Once on top of this local plateau, follow a climbers trail (just a walk) to the summit.
After a rather lengthy process with the park authorities, we were set to go, arriving at the campground near the main lake in the afternoon on August 10. We camped at an official (self serve pay) slotand started early the next morning, walking at 0700. The campground at Aster had a single tent, just showing that this stupid reservation system is badly broken. The hike to our designated camp-site took 8 hours.
The next morning, we were also hiking at 0700. We followed the main crest of the small glacier, then approaching the rock on the left hand side. The climbing up this gully was much easier than anticipated from reading a trip report. Thus, in 3 hours we were at the summit of Joffre. We rested about 30 minutes, time for some pictures and looking around on the view. However, it soon started to snow, and this weather persisted, the snow started to accumulate on the ground. We decided to descend before things got worse. A spell of bad weather, we got back to camp at 1300, but it was not very nice to continue with the current conditions. We therefore decided to stay a second night and hopefully descend with better weather the next day.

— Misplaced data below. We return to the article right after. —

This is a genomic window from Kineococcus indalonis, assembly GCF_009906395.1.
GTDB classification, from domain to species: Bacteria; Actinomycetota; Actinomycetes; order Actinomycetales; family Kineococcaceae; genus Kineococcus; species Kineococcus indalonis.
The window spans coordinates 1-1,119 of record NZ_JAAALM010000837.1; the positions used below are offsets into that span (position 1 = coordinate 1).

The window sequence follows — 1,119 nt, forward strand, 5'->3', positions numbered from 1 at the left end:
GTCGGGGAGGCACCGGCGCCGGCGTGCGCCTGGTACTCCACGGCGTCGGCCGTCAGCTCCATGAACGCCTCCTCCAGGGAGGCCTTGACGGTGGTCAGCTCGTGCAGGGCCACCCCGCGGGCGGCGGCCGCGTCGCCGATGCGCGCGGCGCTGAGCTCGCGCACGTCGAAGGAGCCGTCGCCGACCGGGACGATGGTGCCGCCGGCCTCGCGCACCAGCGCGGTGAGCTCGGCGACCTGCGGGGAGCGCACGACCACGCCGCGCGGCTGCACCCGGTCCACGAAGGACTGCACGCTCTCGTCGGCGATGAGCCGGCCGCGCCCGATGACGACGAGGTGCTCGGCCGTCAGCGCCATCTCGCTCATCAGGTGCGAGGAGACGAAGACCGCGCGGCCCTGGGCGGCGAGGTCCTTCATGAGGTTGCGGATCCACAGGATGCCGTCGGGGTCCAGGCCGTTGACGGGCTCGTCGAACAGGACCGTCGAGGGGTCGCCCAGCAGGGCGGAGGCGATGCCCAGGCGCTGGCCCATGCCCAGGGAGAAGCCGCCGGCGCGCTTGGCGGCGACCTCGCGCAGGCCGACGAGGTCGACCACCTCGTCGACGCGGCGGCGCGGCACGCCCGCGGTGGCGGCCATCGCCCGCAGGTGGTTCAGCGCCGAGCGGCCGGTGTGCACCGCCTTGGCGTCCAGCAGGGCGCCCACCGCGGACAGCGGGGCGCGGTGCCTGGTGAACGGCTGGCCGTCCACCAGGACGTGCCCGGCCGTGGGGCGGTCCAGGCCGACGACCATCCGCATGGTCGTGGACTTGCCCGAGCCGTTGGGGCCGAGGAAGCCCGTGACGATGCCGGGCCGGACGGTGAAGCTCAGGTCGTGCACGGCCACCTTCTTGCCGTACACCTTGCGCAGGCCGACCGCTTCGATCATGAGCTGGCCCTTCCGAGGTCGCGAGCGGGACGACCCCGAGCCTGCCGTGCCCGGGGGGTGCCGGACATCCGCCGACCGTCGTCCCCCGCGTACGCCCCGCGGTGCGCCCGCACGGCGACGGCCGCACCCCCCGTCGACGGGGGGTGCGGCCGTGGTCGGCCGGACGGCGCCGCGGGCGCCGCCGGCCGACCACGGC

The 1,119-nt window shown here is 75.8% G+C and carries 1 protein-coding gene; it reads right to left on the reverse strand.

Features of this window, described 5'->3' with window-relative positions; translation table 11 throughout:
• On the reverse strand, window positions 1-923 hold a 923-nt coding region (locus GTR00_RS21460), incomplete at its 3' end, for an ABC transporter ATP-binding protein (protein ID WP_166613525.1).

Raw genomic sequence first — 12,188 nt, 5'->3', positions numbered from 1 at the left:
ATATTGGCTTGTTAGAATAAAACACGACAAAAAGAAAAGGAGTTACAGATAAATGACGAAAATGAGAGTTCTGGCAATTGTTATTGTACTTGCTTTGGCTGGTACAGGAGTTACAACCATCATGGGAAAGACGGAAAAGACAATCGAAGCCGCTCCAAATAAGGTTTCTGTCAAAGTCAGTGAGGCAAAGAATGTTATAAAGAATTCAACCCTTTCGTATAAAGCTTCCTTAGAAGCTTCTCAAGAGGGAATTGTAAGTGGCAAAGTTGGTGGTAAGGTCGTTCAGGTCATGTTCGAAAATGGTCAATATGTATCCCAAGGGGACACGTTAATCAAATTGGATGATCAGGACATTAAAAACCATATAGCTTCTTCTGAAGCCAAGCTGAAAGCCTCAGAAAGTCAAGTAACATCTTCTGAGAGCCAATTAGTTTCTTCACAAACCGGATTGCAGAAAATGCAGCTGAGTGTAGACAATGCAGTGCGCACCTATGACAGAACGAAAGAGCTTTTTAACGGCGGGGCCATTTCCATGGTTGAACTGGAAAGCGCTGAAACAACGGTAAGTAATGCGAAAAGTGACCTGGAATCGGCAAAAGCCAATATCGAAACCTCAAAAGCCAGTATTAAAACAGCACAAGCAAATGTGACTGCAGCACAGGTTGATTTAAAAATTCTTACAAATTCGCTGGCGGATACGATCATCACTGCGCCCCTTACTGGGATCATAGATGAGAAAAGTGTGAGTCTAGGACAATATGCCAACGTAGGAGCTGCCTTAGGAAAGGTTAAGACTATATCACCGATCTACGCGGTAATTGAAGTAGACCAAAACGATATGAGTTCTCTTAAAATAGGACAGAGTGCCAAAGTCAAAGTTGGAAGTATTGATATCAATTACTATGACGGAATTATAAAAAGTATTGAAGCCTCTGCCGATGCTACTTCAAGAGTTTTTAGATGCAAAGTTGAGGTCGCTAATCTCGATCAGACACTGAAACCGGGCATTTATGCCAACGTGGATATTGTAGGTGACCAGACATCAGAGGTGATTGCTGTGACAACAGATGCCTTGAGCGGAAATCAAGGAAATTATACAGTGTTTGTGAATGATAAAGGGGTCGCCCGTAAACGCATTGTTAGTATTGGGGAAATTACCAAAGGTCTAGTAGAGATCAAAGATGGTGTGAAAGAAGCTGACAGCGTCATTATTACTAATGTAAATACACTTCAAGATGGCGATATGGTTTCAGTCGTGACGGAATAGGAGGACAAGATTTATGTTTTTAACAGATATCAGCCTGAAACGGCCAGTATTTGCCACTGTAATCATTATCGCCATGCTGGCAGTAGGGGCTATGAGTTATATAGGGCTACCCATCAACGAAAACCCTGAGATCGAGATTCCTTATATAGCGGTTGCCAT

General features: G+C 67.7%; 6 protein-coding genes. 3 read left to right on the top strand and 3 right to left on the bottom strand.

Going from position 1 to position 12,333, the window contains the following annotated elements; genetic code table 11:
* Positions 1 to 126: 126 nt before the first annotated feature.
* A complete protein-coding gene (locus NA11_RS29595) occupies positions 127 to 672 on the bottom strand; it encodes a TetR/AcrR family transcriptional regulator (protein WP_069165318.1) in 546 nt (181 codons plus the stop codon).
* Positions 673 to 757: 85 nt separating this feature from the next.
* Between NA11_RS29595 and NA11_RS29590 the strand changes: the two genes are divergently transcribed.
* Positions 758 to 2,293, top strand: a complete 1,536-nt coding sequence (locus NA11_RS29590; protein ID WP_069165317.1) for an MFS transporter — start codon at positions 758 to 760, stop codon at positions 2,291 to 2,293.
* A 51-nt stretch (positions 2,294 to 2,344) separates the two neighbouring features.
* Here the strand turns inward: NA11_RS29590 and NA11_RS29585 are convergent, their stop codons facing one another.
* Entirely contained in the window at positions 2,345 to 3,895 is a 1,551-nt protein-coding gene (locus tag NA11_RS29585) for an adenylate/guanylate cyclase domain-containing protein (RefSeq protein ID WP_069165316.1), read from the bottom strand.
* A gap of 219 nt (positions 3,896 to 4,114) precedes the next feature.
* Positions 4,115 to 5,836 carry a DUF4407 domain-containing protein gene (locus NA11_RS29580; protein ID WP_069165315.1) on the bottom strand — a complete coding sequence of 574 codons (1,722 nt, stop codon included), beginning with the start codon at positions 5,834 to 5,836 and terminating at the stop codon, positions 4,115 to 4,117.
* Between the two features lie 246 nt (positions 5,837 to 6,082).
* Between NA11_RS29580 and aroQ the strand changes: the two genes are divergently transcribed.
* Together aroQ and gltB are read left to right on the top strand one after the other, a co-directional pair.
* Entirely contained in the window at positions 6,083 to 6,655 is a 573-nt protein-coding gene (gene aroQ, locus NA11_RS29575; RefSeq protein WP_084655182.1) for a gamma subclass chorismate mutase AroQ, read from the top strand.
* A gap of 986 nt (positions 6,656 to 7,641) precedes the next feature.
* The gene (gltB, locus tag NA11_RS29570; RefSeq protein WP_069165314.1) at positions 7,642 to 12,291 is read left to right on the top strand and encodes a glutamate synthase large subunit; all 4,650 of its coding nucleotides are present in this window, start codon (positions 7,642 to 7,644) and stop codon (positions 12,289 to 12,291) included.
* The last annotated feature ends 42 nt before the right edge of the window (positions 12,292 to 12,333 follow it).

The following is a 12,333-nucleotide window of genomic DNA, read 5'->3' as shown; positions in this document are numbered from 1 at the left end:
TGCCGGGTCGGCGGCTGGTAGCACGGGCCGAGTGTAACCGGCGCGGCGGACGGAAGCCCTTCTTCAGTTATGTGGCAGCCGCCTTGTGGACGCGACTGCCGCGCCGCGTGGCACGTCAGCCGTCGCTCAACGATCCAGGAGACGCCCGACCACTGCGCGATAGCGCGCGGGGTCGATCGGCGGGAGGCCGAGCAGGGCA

The next morning was sunny, we left at 0730 and had a very nice hike back down to Aster lake, again, on ly one tent at the 5 platforms. Next, onwards on a good trail down to the really big trail along the final lake. Back at the car at 1300. Thus, we had a total time walking of 19 hours, indicating that a single day trip within 24 hours is indeed possible.